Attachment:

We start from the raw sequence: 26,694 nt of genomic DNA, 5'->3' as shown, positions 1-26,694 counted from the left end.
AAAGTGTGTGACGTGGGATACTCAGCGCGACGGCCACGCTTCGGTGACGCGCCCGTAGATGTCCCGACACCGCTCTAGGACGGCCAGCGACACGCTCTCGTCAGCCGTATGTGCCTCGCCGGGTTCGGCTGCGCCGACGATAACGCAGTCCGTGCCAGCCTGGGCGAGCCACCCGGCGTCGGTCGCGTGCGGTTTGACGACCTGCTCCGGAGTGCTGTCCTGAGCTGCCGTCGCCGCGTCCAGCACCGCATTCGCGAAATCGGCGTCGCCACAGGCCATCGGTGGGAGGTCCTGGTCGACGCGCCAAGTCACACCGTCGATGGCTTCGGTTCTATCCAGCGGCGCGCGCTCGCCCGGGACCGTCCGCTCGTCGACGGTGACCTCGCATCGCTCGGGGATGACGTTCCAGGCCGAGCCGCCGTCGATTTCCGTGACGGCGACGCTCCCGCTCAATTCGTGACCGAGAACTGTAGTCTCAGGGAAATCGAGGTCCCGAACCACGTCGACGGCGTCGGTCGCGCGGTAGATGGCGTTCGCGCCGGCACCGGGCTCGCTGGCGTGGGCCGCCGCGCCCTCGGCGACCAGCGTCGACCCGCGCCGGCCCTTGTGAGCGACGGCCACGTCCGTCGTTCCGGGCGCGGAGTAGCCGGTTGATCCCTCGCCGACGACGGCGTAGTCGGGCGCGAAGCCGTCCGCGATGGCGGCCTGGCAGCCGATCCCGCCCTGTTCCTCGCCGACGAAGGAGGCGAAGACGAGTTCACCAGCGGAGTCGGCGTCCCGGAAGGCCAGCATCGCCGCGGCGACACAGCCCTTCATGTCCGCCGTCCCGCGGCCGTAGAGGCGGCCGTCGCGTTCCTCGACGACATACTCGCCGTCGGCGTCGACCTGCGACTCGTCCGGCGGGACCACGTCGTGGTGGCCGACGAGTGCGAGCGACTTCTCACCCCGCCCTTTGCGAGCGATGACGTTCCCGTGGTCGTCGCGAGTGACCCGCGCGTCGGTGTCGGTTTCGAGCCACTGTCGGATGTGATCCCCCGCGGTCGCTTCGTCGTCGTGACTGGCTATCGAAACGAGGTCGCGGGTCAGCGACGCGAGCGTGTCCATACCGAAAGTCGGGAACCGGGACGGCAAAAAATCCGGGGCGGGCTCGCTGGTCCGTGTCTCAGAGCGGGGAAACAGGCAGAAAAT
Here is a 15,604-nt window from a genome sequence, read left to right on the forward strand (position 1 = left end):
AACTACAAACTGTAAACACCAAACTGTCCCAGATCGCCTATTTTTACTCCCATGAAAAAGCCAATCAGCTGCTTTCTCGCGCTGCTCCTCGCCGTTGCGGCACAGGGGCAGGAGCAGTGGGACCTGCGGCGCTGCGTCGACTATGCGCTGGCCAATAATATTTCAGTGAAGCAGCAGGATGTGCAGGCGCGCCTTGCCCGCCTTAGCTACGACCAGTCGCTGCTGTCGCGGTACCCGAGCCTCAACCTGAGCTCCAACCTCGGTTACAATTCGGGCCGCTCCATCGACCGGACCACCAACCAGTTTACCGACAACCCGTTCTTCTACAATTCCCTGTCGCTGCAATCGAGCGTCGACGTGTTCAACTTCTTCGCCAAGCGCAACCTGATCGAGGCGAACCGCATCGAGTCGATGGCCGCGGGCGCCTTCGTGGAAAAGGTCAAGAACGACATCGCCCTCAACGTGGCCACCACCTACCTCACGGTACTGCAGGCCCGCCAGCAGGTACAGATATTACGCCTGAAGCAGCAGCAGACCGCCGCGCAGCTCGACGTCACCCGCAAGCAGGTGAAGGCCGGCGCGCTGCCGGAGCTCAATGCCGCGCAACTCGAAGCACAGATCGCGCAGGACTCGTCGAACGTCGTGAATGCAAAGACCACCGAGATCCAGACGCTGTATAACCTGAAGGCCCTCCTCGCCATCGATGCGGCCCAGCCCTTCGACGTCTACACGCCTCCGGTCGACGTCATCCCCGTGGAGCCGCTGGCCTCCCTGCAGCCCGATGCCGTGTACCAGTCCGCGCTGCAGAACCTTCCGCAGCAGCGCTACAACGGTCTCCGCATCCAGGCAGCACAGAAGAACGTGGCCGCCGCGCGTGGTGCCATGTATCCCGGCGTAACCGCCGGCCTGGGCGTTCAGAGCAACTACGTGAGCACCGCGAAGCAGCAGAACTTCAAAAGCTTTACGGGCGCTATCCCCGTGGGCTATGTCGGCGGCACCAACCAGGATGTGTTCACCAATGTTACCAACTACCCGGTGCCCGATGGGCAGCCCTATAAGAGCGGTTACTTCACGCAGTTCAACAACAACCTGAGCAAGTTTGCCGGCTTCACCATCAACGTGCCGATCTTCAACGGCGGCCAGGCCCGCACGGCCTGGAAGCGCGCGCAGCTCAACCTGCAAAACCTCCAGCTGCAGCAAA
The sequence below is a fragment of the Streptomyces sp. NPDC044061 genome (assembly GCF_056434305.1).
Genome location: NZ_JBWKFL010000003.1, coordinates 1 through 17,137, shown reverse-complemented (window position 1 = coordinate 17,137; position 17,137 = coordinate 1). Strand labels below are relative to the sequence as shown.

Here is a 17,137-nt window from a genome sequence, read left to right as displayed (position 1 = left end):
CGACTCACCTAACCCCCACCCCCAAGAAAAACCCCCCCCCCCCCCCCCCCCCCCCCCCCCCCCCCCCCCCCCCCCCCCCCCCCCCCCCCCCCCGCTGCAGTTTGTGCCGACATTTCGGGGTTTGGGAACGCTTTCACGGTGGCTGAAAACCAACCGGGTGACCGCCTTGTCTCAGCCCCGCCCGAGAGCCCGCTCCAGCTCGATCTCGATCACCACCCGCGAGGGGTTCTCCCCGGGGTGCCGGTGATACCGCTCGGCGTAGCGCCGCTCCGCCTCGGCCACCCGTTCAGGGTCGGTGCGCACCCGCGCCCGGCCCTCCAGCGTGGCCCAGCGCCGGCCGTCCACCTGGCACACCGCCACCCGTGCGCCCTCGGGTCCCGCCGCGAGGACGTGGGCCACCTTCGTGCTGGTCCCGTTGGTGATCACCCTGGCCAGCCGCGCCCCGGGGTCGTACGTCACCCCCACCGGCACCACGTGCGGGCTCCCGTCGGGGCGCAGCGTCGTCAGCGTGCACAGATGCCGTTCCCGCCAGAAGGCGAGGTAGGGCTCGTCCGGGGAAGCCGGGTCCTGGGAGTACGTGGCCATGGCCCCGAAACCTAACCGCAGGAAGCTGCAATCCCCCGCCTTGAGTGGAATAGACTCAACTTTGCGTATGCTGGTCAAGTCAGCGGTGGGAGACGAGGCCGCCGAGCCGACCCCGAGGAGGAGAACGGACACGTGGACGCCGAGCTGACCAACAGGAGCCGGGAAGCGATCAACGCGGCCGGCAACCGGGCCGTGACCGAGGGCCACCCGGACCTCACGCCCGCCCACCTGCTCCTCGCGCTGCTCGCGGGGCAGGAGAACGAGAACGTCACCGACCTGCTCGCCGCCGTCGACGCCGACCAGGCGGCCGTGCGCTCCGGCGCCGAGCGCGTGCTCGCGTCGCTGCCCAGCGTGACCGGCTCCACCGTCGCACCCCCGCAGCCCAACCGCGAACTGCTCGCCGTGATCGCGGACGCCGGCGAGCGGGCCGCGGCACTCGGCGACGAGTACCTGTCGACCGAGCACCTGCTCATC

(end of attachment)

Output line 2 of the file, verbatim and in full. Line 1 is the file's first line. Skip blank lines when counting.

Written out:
AAAGTGTGTGACGTGGGATACTCAGCGCGACGGCCACGCTTCGGTGACGCGCCCGTAGATGTCCCGACACCGCTCTAGGACGGCCAGCGACACGCTCTCGTCAGCCGTATGTGCCTCGCCGGGTTCGGCTGCGCCGACGATAACGCAGTCCGTGCCAGCCTGGGCGAGCCACCCGGCGTCGGTCGCGTGCGGTTTGACGACCTGCTCCGGAGTGCTGTCCTGAGCTGCCGTCGCCGCGTCCAGCACCGCATTCGCGAAATCGGCGTCGCCACAGGCCATCGGTGGGAGGTCCTGGTCGACGCGCCAAGTCACACCGTCGATGGCTTCGGTTCTATCCAGCGGCGCGCGCTCGCCCGGGACCGTCCGCTCGTCGACGGTGACCTCGCATCGCTCGGGGATGACGTTCCAGGCCGAGCCGCCGTCGATTTCCGTGACGGCGACGCTCCCGCTCAATTCGTGACCGAGAACTGTAGTCTCAGGGAAATCGAGGTCCCGAACCACGTCGACGGCGTCGGTCGCGCGGTAGATGGCGTTCGCGCCGGCACCGGGCTCGCTGGCGTGGGCCGCCGCGCCCTCGGCGACCAGCGTCGACCCGCGCCGGCCCTTGTGAGCGACGGCCACGTCCGTCGTTCCGGGCGCGGAGTAGCCGGTTGATCCCTCGCCGACGACGGCGTAGTCGGGCGCGAAGCCGTCCGCGATGGCGGCCTGGCAGCCGATCCCGCCCTGTTCCTCGCCGACGAAGGAGGCGAAGACGAGTTCACCAGCGGAGTCGGCGTCCCGGAAGGCCAGCATCGCCGCGGCGACACAGCCCTTCATGTCCGCCGTCCCGCGGCCGTAGAGGCGGCCGTCGCGTTCCTCGACGACATACTCGCCGTCGGCGTCGACCTGCGACTCGTCCGGCGGGACCACGTCGTGGTGGCCGACGAGTGCGAGCGACTTCTCACCCCGCCCTTTGCGAGCGATGACGTTCCCGTGGTCGTCGCGAGTGACCCGCGCGTCGGTGTCGGTTTCGAGCCACTGTCGGATGTGATCCCCCGCGGTCGCTTCGTCGTCGTGACTGGCTATCGAAACGAGGTCGCGGGTCAGCGACGCGAGCGTGTCCATACCGAAAGTCGGGAACCGGGACGGCAAAAAATCCGGGGCGGGCTCGCTGGTCCGTGTCTCAGAGCGGGGAAACAGGCAGAAAAT